Ask The Macro Manager: Can I Eat Ice Cream After A Workout?

You've heard of a post-workout shake, but have you tried one packed with real ice cream? Dr. Mike Roussell explains why it may not be the best choice for you.
Q

I've seen people advocating using ice cream as part of a post-workout shake. Is there any merit to this?

This idea has been floating around online and in fitness magazines for a few years. But honestly, I wouldn't recommend it. Adding ice cream to your post-workout shake isn't a great strategy. Regardless of your nutrition goals, there are better options.

To Spike or Not To Spike

In general, people fall into one of two camps with their post-workout nutrition:

  • People who prefer fast-acting carbs and an insulin spike
  • People who take in minimal-to-no carbs and avoid spiking their insulin

I increasingly think the latter should be the choice for most people, but the first is a classic approach with countless supporters. Let's break down both.

If you are in the fast-acting carb camp, then your ideal post-workout shake probably contains a combination of dextrose and maltodextrose on the carbohydrate side, and either a whey hydrolysate or BCAAs for protein and amino acids. Everything about this concoction is geared toward speed of digestion and absorption. It forces a large, rapid rise in your blood sugar, followed by a sizeable insulin spike.

Adding ice cream to this mix just doesn't make any sense. Ice cream contains fat, which will slow digestion and slow the sugar/amino acid release from your stomach. It also contains whey and casein, and both will get taken up more slowly than hydrolysate or BCAAs because of the required chemical breakdown of the ice cream's protein structure and chains.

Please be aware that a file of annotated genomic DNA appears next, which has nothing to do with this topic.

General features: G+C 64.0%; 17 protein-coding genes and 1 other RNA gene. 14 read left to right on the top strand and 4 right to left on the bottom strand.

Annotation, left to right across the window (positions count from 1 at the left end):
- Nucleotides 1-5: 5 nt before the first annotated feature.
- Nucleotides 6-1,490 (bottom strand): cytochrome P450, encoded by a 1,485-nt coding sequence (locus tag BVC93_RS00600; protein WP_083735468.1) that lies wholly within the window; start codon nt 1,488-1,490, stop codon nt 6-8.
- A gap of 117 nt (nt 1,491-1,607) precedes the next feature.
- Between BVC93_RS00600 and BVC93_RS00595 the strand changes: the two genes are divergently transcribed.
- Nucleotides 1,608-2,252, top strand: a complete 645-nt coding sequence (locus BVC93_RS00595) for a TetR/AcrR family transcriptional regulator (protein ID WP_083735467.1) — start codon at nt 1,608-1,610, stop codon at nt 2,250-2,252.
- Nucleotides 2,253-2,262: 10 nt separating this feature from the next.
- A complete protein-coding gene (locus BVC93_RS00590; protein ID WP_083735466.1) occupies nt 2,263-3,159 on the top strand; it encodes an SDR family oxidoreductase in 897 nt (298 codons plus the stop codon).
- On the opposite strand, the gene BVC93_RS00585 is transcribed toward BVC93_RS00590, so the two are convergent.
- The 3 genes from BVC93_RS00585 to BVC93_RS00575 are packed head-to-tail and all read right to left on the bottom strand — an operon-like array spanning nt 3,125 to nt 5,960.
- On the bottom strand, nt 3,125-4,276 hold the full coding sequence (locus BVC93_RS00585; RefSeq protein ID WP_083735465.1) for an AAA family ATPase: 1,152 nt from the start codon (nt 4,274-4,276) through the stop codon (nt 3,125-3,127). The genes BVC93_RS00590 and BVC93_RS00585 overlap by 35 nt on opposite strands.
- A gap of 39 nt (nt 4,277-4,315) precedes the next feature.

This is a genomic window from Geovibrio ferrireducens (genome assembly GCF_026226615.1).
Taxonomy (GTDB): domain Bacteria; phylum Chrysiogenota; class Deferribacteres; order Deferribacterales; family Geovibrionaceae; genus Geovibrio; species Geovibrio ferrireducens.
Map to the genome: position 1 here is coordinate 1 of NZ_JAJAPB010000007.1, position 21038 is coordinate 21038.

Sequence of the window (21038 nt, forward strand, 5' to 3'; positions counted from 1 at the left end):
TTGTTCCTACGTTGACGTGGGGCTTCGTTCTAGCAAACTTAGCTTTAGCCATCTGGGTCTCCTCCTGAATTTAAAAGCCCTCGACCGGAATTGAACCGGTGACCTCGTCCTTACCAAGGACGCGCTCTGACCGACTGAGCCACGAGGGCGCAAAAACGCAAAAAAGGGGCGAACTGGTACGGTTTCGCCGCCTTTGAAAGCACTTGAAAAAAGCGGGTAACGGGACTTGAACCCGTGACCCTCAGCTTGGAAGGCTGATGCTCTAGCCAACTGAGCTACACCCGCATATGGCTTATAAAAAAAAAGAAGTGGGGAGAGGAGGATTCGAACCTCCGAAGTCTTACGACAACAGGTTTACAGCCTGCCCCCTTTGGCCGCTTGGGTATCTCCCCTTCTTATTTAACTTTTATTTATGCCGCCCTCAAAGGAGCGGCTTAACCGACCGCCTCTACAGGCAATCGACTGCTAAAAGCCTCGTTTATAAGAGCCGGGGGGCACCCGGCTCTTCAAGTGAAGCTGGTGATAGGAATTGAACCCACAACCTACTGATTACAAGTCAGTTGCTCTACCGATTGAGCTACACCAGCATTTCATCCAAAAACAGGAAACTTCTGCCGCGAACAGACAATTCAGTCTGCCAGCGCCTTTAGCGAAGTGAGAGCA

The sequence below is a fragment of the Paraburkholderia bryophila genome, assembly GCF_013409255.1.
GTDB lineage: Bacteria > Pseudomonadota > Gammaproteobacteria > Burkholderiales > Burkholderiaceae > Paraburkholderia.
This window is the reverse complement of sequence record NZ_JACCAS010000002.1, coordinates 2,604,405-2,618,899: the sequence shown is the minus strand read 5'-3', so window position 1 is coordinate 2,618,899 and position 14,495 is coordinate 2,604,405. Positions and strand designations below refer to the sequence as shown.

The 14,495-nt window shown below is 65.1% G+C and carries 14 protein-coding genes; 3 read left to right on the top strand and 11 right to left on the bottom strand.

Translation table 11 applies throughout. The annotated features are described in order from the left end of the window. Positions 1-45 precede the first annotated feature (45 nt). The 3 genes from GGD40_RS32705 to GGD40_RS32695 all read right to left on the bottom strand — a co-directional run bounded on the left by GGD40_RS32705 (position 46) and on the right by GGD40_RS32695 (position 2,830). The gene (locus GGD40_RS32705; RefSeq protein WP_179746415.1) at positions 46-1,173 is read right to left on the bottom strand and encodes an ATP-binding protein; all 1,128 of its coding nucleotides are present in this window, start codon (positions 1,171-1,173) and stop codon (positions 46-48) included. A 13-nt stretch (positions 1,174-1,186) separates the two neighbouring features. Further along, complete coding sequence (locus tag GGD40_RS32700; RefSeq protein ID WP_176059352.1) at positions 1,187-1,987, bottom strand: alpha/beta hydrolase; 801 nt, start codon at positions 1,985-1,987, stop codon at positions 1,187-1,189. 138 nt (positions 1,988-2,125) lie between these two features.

An Insulin Sin

On the flipside, if you prefer a post-workout shake that replenishes your body and starts the recovery process sans insulin, ice cream still comes up short. For a low-insulin-secreting post-workout shake, you're probably using just BCAAs, or maybe BCAAs plus cyclic dextrins, a starch polymer that doesn't cause large increases in insulin.

You may think that adding ice cream here would be good because the fat content combined with the casein naturally found in milk would lead to slow absorption and a minimal increase in insulin. Theoretically this is a good plan—except ice cream still contains an unhealthy dose of sugar. Despite the presence of fat and protein to slow absorption, ice cream stimulates insulin production.

Ice cream is actually more insulinogenic than all of these foods:

  • Doughnuts
  • Croissants
  • French fries
  • White rice
  • Corn flakes
  • Potato chips

If you were trying to control insulin post-workout, you'd never dream of eating any of these foods, right? So why add ice cream?

Is ice cream a good post-workout choice? No. Will it submarine your progress? Probably not. But if you're one of those guys or girls looking for that extra edge—the extra 2 percent increase in fat burning or protein synthesis—then definitely avoid ice cream as part of your post-workout shake.